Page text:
Businessman Mike Sherzan, a Democrat, announced Monday that he will run for Iowa’s 3rd District in what could be an open-seat race next year.
“I look forward to meeting with people all across Iowa, working together to begin to break through the old Washington ways, and instead solving problems to move Iowa forward – together,” Sherzan said in a statement.
The National Republican Congressional Committee on Monday announced its regional political team for the 2014 cycle.
The committee’s political director, Rob Simms, said in a statement, “Each member has unique experience working within the political realm, which will prove to be an invaluable tool as we head into the 2014 election cycle.”
Updated 11:08a.m. | Americans for Responsible Solutions, the gun control group backed by former Rep. Gabrielle Giffords, has released a new television advertisement advocating for background checks.
“Take it from me, Congress must act,” Giffords says in the spot. “Let’s get this done now.”
The spot will air in the home districts of congressional leaders in the following markets: Washington, D.C., San Francisco, Calif., Cincinnati, Ohio, Louisville, Ky, and Las Vegas, Nev., and will air locally on Fox News, CNN and MSNBC.
Local Republican officials nominated Saturday 32-year-old state Rep. Jason Smith for the open seat in Missouri’s 8th District.
“Jason is a hard worker, good conservative,” Missouri GOP strategist James Harris said. “He fits the district very well. And he’s very knowledgeable about [agricultural] issues.”
Given the very heavy Republican bent of the district, Smith is all but certain to become the newest Show-Me State House member after the June 4 special election. Rep. Jo Ann Emerson, R-Mo., resigned from Congress last month, prompting a special election to succeed her.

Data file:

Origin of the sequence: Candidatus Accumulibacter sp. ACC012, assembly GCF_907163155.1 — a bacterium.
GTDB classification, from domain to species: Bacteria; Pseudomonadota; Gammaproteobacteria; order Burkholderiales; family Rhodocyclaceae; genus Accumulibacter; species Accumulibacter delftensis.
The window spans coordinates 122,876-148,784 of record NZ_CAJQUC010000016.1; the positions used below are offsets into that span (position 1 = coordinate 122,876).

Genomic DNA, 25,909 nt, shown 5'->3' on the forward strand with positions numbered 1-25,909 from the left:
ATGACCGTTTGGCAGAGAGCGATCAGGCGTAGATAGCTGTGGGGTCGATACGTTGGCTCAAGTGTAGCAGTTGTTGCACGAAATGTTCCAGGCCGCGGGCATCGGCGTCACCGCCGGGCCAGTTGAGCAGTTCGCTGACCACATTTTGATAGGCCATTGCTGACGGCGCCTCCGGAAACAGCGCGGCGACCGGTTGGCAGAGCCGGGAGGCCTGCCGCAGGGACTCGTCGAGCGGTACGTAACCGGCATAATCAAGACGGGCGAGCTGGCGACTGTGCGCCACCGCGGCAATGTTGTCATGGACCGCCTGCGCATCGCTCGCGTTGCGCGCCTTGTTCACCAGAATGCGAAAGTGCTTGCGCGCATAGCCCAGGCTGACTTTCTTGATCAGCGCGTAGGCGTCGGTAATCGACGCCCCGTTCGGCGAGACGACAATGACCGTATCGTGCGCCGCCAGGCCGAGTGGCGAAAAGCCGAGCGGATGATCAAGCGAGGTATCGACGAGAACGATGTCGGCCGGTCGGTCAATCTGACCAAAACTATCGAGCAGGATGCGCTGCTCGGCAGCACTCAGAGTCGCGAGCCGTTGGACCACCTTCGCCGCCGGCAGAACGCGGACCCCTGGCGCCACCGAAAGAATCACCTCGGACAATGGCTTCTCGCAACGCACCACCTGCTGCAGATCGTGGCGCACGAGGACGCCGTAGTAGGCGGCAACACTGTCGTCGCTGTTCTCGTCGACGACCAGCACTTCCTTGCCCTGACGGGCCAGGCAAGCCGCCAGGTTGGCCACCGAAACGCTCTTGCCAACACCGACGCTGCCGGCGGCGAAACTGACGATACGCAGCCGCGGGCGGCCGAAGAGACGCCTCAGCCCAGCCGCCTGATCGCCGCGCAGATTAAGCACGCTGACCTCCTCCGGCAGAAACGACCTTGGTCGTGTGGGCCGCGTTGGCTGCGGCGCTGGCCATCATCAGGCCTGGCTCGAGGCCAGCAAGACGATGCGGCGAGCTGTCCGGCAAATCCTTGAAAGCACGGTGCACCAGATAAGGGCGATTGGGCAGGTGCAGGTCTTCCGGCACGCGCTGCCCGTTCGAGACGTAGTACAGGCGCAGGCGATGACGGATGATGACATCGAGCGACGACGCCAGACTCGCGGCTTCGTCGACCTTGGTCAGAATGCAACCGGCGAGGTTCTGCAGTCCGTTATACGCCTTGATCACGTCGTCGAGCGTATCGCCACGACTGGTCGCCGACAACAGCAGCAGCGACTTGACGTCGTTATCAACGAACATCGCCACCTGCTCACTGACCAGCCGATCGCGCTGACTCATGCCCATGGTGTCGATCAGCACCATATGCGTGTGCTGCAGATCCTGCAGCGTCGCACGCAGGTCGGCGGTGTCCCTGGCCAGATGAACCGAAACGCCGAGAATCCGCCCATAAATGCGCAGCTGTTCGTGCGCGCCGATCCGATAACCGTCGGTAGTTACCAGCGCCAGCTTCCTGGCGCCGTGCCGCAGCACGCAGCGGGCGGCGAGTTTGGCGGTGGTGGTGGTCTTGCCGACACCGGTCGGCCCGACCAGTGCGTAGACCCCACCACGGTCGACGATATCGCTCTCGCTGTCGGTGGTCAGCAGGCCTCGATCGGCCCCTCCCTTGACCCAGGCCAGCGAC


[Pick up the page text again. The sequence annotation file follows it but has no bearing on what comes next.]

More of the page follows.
The 8th District, which stretches over a vast swath of the southeastern part of the state, including the Bootheel, is strongly Republican turf. In 2012, voters there only gave Barack Obama about 32 percent of the vote.
Schwartz had previously indicated some interest in challenging GOP Gov. Tom Corbett in 2014. She would enter the race as a top contender, although other well-known state Democrats are also openly considering a bid.
Her chief of staff, Rachel Magnuson, confirmed the congresswoman’s interest in the race to CQ Roll Call.
“It’s under deliberation of course, and it’s something that I had been looking at before Tom Harkin announced his retirement and now that that has happened, of course it accelerated the decision making process,” King said as he was leaving a Heritage Foundation-sponsored retreat for conservative Republicans in Baltimore.
“I don’t want to step into this thing and make an announcement in the face of the issue that Karl Rove has raised,” he continued. “We’ve got to decide first who’s going to nominate people for public office in America: Somebody outside the state with a big checkbook, or the people of Iowa.”
LEESBURG, Va. — At a retreat here that has been notable for the improbable exuberance of an energized House Democratic Caucus, President Bill Clinton offered doubt.
Drawing on lessons from his own presidency, Clinton said 2014 poses a more difficult challenge than 2012 and urged lawmakers to tread carefully on the issues of health care, gun control and the economy.